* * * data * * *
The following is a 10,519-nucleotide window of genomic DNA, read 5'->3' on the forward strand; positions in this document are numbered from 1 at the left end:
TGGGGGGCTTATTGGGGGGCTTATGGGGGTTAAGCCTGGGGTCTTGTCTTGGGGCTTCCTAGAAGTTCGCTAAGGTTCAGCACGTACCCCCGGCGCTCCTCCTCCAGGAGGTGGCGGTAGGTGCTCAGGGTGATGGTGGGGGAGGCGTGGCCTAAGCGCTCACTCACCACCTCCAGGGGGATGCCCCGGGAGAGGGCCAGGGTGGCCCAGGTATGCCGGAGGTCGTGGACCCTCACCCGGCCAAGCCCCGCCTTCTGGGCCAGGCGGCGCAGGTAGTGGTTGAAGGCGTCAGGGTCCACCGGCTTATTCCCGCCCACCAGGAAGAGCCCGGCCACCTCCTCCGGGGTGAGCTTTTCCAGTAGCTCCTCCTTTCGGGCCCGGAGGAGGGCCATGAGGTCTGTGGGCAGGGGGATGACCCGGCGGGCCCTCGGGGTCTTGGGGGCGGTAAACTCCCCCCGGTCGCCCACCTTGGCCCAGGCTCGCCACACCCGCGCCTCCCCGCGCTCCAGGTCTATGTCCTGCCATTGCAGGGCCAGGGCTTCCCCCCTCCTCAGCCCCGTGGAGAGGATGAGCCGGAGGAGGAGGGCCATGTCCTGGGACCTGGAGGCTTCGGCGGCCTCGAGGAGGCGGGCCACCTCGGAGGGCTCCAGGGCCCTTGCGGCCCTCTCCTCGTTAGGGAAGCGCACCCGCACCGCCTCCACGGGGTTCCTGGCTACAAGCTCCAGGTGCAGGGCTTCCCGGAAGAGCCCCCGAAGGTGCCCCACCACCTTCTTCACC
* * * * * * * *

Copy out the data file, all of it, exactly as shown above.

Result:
The following is a 10,519-nucleotide window of genomic DNA, read 5'->3' on the forward strand; positions in this document are numbered from 1 at the left end:
TGGGGGGCTTATTGGGGGGCTTATGGGGGTTAAGCCTGGGGTCTTGTCTTGGGGCTTCCTAGAAGTTCGCTAAGGTTCAGCACGTACCCCCGGCGCTCCTCCTCCAGGAGGTGGCGGTAGGTGCTCAGGGTGATGGTGGGGGAGGCGTGGCCTAAGCGCTCACTCACCACCTCCAGGGGGATGCCCCGGGAGAGGGCCAGGGTGGCCCAGGTATGCCGGAGGTCGTGGACCCTCACCCGGCCAAGCCCCGCCTTCTGGGCCAGGCGGCGCAGGTAGTGGTTGAAGGCGTCAGGGTCCACCGGCTTATTCCCGCCCACCAGGAAGAGCCCGGCCACCTCCTCCGGGGTGAGCTTTTCCAGTAGCTCCTCCTTTCGGGCCCGGAGGAGGGCCATGAGGTCTGTGGGCAGGGGGATGACCCGGCGGGCCCTCGGGGTCTTGGGGGCGGTAAACTCCCCCCGGTCGCCCACCTTGGCCCAGGCTCGCCACACCCGCGCCTCCCCGCGCTCCAGGTCTATGTCCTGCCATTGCAGGGCCAGGGCTTCCCCCCTCCTCAGCCCCGTGGAGAGGATGAGCCGGAGGAGGAGGGCCATGTCCTGGGACCTGGAGGCTTCGGCGGCCTCGAGGAGGCGGGCCACCTCGGAGGGCTCCAGGGCCCTTGCGGCCCTCTCCTCGTTAGGGAAGCGCACCCGCACCGCCTCCACGGGGTTCCTGGCTACAAGCTCCAGGTGCAGGGCTTCCCGGAAGAGCCCCCGAAGGTGCCCCACCACCTTCTTCACC